2016 NFL Draft Rankings: Inside Linebacker

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Gary A. Vasquez-USA TODAY Sports /
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Mitch Stringer-USA TODAY Sports
Mitch Stringer-USA TODAY Sports /

7.) Joe Schobert, Wisconsin (6’2 | 247 | 4.74) – Put up huge numbers his senior season finishing 4th in the FBS with 14.5 TFLs, 9.5 sacks, 6 forced fumbles, and 12 pass breakups. Schobert’s numbers project better at outside linebacker in a 4-3, but his all-around game and ability to both cover, stop the run and rush the passer are an ideal fit for ILB in DC Vic Fangio’s scheme. The Bears new 3-4 scheme requires more from ILBs than most 3-4 alignments including the ability to cover regularly and also a knack for blitzing which Schobert has shown in spades. He’s also a proven play-maker which both HC John Fox and DC Vic Fangio have made a priority this off-season.

It’s quite possible Schobert gets drafted by a 4-3 team where he would most likely excel as a weak-side OLB, but if the Bears are lucky enough to snag him somewhere near the 3rd round, then they could have an ideal ILB to build around. If the Bears can pull off signing free agent Danny Travathan and pairing him with Schobert, then the team’s ILB issues may be solved for the next few years. They will still need some pass rushers off the edge, but the Trevathan/ Schobert combo would give the Bears two well-rounded ILBs who are smart enough to call the right defensive alignments, fast enough to cover receivers, blitz effectively, have enough range to make plays sideline-to-sideline, and aggressive enough to attack the line of scrimmage and make impact plays in the backfield.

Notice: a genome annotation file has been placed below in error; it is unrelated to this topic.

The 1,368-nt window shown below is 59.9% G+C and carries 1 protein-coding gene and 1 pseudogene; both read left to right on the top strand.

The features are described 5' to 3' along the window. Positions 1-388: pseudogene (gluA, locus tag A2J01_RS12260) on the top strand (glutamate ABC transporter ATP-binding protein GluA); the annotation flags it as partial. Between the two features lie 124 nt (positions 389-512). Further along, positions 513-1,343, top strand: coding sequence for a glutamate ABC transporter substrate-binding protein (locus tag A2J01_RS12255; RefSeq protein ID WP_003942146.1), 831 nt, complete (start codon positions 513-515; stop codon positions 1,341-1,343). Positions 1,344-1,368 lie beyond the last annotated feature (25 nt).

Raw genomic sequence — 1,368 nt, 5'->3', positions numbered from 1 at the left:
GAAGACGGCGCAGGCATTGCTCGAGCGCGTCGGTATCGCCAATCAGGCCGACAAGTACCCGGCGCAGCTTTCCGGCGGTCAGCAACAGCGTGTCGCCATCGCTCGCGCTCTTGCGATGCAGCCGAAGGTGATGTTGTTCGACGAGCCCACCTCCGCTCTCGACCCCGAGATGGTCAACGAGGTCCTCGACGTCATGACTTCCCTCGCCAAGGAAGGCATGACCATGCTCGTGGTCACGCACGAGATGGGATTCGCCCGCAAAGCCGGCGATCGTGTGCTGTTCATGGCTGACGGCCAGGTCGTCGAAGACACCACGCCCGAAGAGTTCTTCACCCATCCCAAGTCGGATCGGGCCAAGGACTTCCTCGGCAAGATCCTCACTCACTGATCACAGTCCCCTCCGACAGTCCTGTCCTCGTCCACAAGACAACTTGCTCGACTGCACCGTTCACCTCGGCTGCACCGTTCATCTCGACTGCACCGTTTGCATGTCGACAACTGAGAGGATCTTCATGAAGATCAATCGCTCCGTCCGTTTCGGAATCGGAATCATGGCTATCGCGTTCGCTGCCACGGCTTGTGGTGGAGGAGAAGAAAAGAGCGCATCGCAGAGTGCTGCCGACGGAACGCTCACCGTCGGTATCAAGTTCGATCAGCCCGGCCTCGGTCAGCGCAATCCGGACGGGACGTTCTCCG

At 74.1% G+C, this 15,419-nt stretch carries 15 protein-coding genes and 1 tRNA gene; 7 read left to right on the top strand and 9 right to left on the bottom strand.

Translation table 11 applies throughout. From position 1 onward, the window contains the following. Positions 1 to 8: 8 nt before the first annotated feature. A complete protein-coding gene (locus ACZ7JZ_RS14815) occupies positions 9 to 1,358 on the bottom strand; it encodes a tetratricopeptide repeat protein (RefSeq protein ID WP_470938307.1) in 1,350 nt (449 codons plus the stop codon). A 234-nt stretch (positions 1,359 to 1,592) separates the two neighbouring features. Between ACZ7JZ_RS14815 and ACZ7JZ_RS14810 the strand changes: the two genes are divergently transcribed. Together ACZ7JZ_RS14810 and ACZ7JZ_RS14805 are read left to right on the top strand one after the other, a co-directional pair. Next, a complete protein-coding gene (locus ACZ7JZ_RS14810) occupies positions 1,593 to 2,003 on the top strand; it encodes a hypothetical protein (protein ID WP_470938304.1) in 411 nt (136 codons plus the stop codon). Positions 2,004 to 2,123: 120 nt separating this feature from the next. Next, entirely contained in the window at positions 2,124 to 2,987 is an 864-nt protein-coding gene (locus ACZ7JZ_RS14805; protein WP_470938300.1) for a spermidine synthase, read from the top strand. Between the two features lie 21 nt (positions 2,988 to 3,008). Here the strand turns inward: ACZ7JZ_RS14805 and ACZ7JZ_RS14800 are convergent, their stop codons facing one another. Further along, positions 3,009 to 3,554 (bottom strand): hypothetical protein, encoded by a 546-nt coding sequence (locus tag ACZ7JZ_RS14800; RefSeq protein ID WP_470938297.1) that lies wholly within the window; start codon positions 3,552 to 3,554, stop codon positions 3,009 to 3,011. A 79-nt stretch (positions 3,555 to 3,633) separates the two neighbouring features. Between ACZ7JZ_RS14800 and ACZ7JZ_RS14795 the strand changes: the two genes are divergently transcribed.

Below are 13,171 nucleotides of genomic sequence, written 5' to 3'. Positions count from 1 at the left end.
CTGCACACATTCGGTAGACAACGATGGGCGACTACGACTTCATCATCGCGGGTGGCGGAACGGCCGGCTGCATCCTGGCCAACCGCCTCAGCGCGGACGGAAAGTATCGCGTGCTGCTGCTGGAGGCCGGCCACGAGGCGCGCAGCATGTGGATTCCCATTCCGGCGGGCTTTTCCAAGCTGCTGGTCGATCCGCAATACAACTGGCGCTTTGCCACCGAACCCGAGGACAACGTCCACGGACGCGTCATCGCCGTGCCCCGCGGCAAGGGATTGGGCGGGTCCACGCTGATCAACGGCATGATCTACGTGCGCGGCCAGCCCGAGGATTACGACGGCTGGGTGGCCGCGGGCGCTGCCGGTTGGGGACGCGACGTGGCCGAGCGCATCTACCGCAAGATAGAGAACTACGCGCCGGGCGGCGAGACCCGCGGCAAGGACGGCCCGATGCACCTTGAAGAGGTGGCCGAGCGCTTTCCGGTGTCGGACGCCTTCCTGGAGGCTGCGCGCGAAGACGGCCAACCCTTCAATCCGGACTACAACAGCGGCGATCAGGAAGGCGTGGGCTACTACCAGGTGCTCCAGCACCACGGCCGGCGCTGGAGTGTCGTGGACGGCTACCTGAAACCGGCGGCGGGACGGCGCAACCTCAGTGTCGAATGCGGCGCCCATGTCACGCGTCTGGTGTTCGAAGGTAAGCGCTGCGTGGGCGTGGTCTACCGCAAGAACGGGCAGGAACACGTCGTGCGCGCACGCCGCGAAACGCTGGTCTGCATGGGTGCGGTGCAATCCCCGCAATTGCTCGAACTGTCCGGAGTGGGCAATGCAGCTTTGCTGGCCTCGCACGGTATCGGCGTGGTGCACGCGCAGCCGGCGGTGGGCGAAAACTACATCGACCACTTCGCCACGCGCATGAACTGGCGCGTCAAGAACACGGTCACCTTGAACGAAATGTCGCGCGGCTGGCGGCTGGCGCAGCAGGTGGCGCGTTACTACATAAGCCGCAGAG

The Bears need play-makers all over the field and Schobert has proven to be one during his time at Wisconsin. An inside linebacker crew of Trevathan and Schobert could solidify the position for the Bears for the next few years and be a poor man’s version of the Patrick Willis / Navorro Bowman combo that Fangio built his defense around in San Fran. Coming out of college Bowman was also projected to be a 4-3 weak-side OLB like Schobert with similar play-making traits but even less size and speed. Fangio developed him into  4-time All-Pro. I think the talent is there in Schobert to develop into a similar player and if the Bears can team him with 25-year-old free agent Danny Trevathan, behind promising DT Eddie Goldman they could have the middle of the defense locked up for the immediate future.

 8.) Tyler Matakevich. Temple (6’1 | 233 | 4.82) -Lacks ideal NFL atleticism, but all Matakevich does is make plays. A consensus All-American who won both the Butkis and Bednarik awards this year, he’s almost always in the right place and rarely makes mistakes. On paper he is a classic 2-down run-stopper lacking both the both the size and speed to be a 3-down player. Watching him on film though, Matakevich’s instincts, play diagnosis, blitzing instincts, and burst to the ball males me think he can excel for as many downs as they keep him on the field. He made a good impression at the Senior Bowl, at one point making 5 tackles in a row.

A four-year starter who averaged over 100 tackles per season, but brings more to the field than that. As former Bears HC Mike Ditka says, “Every team needs bad-asses”. Matakevich is one. Worst case he should be a demon on special teams, but I think he has the talent to be an every down ILB with the potential to be much more. Of all the ILB film I’ve watched this week Matakevich was my favorite and does more with less than any other player in this year’s draft.